The role of innate immunity in natural elite controllers of HIV-1 infection


The natural process of human immunodeficiency virus type 1(HIV-1) infection is characterized by high viral load, immune cell exhaustion, and immunodeficiency, which eventually leads to the stage of acquired immunodeficiency syndrome (AIDS) and opportunistic infections. Rapidly progressing HIV-1 individuals often die of AIDS several years after infection without treatment. The promotion of ART greatly prolongs the survival time of HIV-infected persons. However, some patients have incomplete immune function reconstruction after ART due to latent storage of HIV-infected cells. Therefore, how to achieve a functional cure has always been the focus and hot spot of global AIDS research. Fortunately, the emergence of ECs/LTNPs who can control virus replication naturally has ignited new hope for realizing a functional cure for AIDS. Recently, a special category of infected individuals has attracted attention that can delay the progression of the disease more rigorously than the natural progression of HIV-1 infection described above. These patients are characterized by years of HIV-1 infection, long-term asymptomatic status, and normal CD4+T cell count without ART, classified as HIV-infected long-term nonprogressors (LTNPs) and elite controllers (ECs). Numerous studies have shown that the host and virus jointly determine the progression of HIV-1 infection, in which the level of innate immunity activation plays an important role. As the first line of defense against pathogen invasion, innate immunity is also a bridge to induce adaptive immunity. Compared with natural progressors, innate immunity plays an antiviral role in HIV-1 infection by inducing or activating many innate immune-related factors in the natural ECs. Learning the regulation of ECs immunity, especially the innate immunity in different characteristics, and thus studying the mechanism of the control of disease progression naturally, will contribute to the realization of the functional cure of AIDS. Therefore, this review will explore the relationship between innate immunity and disease progression in ECs of HIV-1 infection from the aspects of innate immune cells, signaling pathways, cytokines, which is helpful to provide new targets and theoretical references for the functional cure, prevention and control of AIDS, and development of a vaccine.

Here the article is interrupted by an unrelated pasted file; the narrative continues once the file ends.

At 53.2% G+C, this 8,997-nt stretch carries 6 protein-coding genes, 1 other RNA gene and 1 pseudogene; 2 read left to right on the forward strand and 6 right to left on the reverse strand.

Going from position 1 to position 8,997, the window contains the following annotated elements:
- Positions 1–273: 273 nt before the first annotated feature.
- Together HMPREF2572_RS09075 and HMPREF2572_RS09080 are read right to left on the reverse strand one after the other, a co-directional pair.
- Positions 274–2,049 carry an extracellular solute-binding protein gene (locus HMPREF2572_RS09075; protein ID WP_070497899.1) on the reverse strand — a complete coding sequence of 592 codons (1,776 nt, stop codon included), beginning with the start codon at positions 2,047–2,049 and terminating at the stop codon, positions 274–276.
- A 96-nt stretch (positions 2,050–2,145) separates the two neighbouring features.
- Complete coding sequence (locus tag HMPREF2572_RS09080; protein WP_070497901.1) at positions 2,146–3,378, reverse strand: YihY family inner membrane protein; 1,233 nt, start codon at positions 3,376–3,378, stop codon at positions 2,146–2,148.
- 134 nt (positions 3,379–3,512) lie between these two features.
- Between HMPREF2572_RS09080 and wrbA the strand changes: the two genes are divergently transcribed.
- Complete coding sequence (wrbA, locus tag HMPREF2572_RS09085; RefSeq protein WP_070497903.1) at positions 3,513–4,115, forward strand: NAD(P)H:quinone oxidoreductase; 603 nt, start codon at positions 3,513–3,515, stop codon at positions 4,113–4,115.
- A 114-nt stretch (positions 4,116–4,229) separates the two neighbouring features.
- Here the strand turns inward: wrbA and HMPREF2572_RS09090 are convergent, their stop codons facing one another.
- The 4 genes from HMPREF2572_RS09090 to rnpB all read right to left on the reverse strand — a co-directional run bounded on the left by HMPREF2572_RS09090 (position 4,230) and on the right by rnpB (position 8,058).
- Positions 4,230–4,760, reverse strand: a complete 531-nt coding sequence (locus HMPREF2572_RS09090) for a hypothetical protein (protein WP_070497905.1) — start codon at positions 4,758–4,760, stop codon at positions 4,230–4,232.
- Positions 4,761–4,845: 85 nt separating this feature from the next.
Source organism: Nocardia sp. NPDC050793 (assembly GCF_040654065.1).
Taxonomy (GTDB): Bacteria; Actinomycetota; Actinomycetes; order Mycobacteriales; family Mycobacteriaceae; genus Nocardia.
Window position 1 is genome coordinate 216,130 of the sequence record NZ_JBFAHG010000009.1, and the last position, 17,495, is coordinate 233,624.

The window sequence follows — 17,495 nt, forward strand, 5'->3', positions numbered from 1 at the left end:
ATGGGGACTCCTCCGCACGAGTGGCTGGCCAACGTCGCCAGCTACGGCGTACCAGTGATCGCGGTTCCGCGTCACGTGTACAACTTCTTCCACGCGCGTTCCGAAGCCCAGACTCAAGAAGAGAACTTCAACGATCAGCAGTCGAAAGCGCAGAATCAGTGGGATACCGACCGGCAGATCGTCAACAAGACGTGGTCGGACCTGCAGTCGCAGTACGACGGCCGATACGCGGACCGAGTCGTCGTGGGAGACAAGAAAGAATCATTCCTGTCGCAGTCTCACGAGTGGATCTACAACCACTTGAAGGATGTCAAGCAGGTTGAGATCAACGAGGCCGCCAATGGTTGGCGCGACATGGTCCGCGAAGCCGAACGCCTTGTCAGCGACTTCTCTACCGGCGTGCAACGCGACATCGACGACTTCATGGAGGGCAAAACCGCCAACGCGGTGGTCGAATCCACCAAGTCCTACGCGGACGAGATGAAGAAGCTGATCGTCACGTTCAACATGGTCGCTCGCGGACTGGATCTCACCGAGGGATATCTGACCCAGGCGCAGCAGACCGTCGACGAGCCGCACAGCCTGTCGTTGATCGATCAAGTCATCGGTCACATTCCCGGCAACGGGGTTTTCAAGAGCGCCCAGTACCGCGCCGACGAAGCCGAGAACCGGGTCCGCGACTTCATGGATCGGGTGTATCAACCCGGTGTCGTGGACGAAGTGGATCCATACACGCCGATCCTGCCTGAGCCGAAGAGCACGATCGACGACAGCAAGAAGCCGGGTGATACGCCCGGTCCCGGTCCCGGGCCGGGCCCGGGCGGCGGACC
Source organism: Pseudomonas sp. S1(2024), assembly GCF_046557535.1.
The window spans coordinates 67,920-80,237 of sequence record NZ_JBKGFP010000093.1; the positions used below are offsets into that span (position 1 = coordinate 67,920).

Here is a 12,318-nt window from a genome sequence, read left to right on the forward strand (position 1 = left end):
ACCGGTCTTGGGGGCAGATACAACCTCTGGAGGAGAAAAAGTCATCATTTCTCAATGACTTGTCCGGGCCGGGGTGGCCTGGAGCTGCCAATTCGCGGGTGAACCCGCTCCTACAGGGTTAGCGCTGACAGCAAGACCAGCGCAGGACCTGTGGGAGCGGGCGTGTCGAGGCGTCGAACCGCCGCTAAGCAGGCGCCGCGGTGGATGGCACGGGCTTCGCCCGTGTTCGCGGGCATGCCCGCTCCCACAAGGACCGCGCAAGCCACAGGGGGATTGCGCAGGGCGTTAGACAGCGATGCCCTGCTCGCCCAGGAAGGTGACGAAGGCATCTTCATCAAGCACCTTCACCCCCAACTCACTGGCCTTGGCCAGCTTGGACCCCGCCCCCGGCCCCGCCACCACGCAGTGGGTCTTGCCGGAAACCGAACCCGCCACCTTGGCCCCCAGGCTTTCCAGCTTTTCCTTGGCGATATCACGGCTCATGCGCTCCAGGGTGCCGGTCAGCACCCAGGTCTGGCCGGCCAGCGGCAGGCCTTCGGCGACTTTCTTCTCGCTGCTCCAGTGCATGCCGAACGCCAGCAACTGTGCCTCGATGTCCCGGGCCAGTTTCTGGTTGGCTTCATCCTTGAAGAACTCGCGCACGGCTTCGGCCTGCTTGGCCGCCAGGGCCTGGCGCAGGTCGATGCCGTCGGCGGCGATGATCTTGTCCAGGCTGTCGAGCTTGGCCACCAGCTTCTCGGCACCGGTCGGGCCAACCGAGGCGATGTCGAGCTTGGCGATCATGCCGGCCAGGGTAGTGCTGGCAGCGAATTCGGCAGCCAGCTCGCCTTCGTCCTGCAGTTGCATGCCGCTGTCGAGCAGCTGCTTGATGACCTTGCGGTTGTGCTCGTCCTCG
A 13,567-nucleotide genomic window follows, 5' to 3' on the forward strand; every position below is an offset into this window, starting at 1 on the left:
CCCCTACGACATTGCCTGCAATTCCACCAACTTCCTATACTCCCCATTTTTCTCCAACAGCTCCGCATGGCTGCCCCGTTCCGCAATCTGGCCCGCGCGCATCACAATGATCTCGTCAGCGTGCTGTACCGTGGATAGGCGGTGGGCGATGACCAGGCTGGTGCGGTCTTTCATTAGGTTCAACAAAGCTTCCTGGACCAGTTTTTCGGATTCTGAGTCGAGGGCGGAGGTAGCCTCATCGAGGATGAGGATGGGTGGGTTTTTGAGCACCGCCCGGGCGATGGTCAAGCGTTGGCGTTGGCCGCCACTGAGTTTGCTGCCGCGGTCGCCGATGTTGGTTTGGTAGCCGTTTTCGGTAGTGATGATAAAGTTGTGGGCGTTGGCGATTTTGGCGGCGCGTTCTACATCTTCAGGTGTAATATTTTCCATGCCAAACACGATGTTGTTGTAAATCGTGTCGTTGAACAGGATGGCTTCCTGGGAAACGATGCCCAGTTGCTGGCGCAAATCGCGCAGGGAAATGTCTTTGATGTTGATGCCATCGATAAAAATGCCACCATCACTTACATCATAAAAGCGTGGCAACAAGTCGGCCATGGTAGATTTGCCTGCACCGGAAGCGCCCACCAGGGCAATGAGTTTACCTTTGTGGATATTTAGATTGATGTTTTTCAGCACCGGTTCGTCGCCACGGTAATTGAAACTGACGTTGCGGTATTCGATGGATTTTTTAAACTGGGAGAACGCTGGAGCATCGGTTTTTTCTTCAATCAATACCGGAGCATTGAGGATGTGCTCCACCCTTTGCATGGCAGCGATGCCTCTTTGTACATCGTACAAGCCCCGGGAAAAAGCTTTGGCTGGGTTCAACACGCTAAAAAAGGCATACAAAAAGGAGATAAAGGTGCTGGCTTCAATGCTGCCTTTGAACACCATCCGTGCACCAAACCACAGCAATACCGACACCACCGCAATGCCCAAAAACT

Shi Y, Su J, Chen R, Wei W, Yuan Z, Chen X, Wang X, Liang H, Ye L, Jiang J




  • Population(s)
    • General HIV+ population
  • Prevention, Engagement and Care Cascade
    • Engagement and Care Cascade
  • Engagement and Care Cascade
    • Treatment


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